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Superintendent tells School Board to not talk to media about fatal stabbing of student

In the wake of last week’s fatal stabbing of Alexandria City High School student Luis Mejia Hernandez, Superintendent Gregory Hutchings, Jr. has advised School Board members to not talk with the media.

No arrests have yet been made after the May 24 incident, which resulted from an afternoon brawl with 30-to-50 Alexandria City High School students in the McDonald’s parking lot of the Bradlee Shopping Center.

Hutchings wrote the Board the following note:

Board,

You may receive media inquiries regarding recent events. Please do not speak about the incident. I’ve spoken with our communications team to please refrain from using the term ‘no comment’.

However, please say ‘I will refer this media inquiry to our communications team’ then forward to Julia (Burgos with ACPS communications) and Kathy (Mimberg of ACPS communications). Thanks a million!

Sent from Dr. Hutchings’ iPhone

Many School Board Members and City leaders tweeted about Hernandez’s murder, including Mayor Justin Wilson who wants to implement immediate solutions.

Wilson said that he talks to the media “all day long,” and that elected officials report to the voters and are accountable to them.

“I appreciate that each of the seven members of Council offer diverse perspectives on the issues facing our community,” Wilson told ALXnow. “I would hope that the media would reflect that in coverage, based on conversations with each member.”

The incident occurred on the same day as the school shooting in Uvalde, Texas, which gained national attention and placed responding officials under intense media scrutiny.

School Board Member Abdel Elnoubi was the only Board member to respond to ALXnow’s request for comment.

“My position hasn’t changed on this,” Elnoubi told ALXnow. “I understand that Dr. Hutchings may be worried if we say something, it may be attributed to the division. We don’t work for the division though, we oversee it and we work for the people of Alexandria, we represent The people. As elected officials, we are free to choose how, where and what to communicate with the community, which gets to hold us accountable. In times like these, the community needs to hear from its leaders and policymakers.”

School safety and transparency have been key issues within ACPS under Hutchings, This is the second instance this year that Hutchings has asked the Board to not talk to the press — both times due to controversial subjects.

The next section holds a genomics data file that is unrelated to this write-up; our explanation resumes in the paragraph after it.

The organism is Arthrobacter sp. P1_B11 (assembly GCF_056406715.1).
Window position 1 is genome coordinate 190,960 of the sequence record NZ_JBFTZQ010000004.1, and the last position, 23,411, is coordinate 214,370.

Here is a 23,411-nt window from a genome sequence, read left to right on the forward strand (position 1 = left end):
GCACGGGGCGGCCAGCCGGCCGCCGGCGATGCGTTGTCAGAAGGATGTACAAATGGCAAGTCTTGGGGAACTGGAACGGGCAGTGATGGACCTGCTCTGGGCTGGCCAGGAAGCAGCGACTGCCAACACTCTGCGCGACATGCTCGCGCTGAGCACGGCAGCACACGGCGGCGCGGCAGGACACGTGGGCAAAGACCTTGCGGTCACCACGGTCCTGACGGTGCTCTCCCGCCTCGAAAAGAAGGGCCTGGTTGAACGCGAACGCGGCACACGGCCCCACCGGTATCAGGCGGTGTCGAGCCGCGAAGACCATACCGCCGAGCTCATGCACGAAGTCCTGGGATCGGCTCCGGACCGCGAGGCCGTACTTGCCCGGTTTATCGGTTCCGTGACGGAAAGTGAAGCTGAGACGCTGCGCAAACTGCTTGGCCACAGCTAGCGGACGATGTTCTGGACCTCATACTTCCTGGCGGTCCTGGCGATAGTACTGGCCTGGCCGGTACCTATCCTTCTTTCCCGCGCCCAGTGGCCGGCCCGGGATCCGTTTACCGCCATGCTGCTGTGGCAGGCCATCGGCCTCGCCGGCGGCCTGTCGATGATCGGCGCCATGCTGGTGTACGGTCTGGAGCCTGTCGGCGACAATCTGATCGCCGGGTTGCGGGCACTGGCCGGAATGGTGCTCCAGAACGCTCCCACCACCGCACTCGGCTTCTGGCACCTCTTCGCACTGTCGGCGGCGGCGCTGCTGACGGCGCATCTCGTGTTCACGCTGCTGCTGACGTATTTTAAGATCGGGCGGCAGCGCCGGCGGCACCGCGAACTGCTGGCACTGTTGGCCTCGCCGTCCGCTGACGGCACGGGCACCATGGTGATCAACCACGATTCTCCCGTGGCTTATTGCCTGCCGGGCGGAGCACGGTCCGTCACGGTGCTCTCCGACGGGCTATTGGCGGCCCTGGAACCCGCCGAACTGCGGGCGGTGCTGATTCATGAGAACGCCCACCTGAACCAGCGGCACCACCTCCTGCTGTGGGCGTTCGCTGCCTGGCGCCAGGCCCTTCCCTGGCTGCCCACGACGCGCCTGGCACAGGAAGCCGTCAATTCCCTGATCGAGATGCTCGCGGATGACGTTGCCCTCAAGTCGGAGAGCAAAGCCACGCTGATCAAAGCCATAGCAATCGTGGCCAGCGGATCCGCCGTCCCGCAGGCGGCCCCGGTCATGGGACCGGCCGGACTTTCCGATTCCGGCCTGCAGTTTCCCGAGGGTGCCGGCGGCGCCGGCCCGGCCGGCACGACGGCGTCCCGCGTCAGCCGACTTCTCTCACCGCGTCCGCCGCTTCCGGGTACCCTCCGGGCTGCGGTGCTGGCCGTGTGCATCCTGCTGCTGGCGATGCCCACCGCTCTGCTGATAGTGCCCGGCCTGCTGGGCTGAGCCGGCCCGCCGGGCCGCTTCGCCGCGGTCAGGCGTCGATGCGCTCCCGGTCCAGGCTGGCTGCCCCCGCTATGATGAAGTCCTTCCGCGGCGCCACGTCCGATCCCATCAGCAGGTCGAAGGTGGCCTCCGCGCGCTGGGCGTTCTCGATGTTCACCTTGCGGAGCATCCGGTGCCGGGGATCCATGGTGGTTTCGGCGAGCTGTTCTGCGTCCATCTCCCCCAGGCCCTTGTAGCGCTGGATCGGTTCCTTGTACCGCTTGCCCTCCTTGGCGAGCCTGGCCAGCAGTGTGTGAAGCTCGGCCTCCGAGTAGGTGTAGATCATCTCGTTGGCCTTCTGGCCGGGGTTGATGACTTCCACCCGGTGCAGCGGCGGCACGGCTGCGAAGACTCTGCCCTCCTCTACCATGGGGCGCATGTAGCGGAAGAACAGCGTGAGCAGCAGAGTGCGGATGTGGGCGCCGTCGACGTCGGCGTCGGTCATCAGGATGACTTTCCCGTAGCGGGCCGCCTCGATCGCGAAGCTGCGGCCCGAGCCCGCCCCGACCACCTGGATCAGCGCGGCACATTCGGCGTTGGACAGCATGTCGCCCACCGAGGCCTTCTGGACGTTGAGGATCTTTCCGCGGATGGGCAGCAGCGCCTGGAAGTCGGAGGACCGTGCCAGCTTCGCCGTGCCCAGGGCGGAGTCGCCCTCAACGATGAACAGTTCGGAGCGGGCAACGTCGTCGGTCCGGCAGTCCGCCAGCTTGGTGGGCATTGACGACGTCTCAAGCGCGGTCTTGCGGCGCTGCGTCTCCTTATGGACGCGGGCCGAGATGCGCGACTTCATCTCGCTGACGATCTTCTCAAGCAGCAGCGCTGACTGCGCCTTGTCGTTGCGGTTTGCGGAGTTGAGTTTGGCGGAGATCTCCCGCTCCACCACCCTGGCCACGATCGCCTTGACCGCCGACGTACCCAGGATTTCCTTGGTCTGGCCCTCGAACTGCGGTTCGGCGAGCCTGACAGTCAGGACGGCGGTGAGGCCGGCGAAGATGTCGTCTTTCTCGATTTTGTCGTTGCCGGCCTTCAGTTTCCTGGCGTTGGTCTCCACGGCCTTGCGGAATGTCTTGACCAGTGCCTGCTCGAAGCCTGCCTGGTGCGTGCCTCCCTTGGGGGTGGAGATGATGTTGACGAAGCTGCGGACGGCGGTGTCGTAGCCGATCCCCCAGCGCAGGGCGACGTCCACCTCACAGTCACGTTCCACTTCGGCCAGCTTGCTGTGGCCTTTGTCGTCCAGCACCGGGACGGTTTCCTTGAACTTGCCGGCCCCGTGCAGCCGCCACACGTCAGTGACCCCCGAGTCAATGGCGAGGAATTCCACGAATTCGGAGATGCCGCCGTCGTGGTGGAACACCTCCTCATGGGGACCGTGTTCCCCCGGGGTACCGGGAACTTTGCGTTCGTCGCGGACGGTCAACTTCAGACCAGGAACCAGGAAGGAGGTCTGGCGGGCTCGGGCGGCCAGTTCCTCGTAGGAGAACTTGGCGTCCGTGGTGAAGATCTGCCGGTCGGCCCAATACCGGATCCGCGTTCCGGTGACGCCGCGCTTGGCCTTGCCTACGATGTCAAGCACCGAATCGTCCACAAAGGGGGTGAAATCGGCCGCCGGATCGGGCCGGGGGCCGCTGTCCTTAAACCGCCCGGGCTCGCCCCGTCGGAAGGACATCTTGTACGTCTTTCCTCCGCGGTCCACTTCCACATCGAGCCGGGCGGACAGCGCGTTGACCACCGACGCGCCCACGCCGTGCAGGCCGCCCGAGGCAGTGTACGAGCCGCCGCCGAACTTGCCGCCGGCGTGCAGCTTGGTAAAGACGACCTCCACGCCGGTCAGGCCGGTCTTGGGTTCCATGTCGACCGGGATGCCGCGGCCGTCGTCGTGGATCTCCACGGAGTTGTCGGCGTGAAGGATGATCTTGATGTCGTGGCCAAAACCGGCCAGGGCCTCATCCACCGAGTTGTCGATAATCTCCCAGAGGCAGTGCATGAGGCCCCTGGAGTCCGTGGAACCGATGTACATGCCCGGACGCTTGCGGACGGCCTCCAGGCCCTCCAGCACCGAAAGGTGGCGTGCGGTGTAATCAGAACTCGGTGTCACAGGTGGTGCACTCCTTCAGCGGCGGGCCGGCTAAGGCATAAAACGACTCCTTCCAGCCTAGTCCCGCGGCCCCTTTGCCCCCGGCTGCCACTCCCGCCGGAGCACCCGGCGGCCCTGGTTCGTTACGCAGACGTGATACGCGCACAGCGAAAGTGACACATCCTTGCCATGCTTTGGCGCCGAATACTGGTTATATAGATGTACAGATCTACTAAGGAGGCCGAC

In March, the school system was under scrutiny after right-wing outlet National Review broke a story accusing ACPS of covering up a suspected sexual assault case. Hutchings then told Board members to pass on all media questions to ACPS communications — as he said Board members need to be careful out of concern for the school division.

In the meantime, ACPS is also mapping out its future with school resource officers with the high school’s four campuses and the city’s two middle schools.

In April, Hutchings scolded the Board for their edits of a staff report on his plan to create a School Law Enforcement Advisory Group, which will make recommendations for SROs in schools to Hutchings by this fall.

Hutchings emailed Board Members that there were legal issues with their making edits outside of a Board meeting, and that the edits were “extremely problematic,” “inappropriate,” and “disrespectful.”

At the time, Elnoubi responded to Hutching’s directive by telling ALXnow that he will not be a rubber stamp for Hutchings and the school system, and that he is accountable to his constituents.

School resource officers were briefly defunded by City Council last summer, and the first few months of the school year were punctuated by violent events, including two robberies, three drug offenses, a bomb threat and 13 pulled fire alarms. There are no SROs at Alexandria City High School’s King Street campus since both officers were placed on leave after a “serious complaint” from a former student alleging “sexually inappropriate conversations” while she attended ACHS.

ACPS has wrestled with an increase in violent crime incidents this school year. According to a school safety report released in March, 18 ACPS students were arrested in the first two quarters of this school year, in addition to 41 reported fights/assaults and 13 seized weapons. The weapons seized include a gun, five knives, a stun gun, two fake weapons, and pepper spray.

Earlier this year, Hutchings co-authored the book “The Anti-Racist Counternarrative Public Education Needs Now: Six steps for escaping the trap of attacks on ‘critical race theory’.” In the book, which Hutchings will not discuss with media, Hutchings wrote that school systems should avoid being racist by abolishing policing practices.

Police Chief Don Hayes says that police are needed in schools.

“I think they’re needed now,” Hayes told ALXnow. “My hope would be one day we won’t be needed, that we won’t have to go to the schools, and that will be great. I think that’s what they’re working towards, as far as putting this community advisory group together, and figuring out what can they do better to deal with all the safety issues that they might be having in the schools. We’re willing to help them with that so that one day we don’t have to have SROs in the schools, and they can be taken out of the schools and be back out in the neighborhoods, and we can really continue to do our community policing part.”

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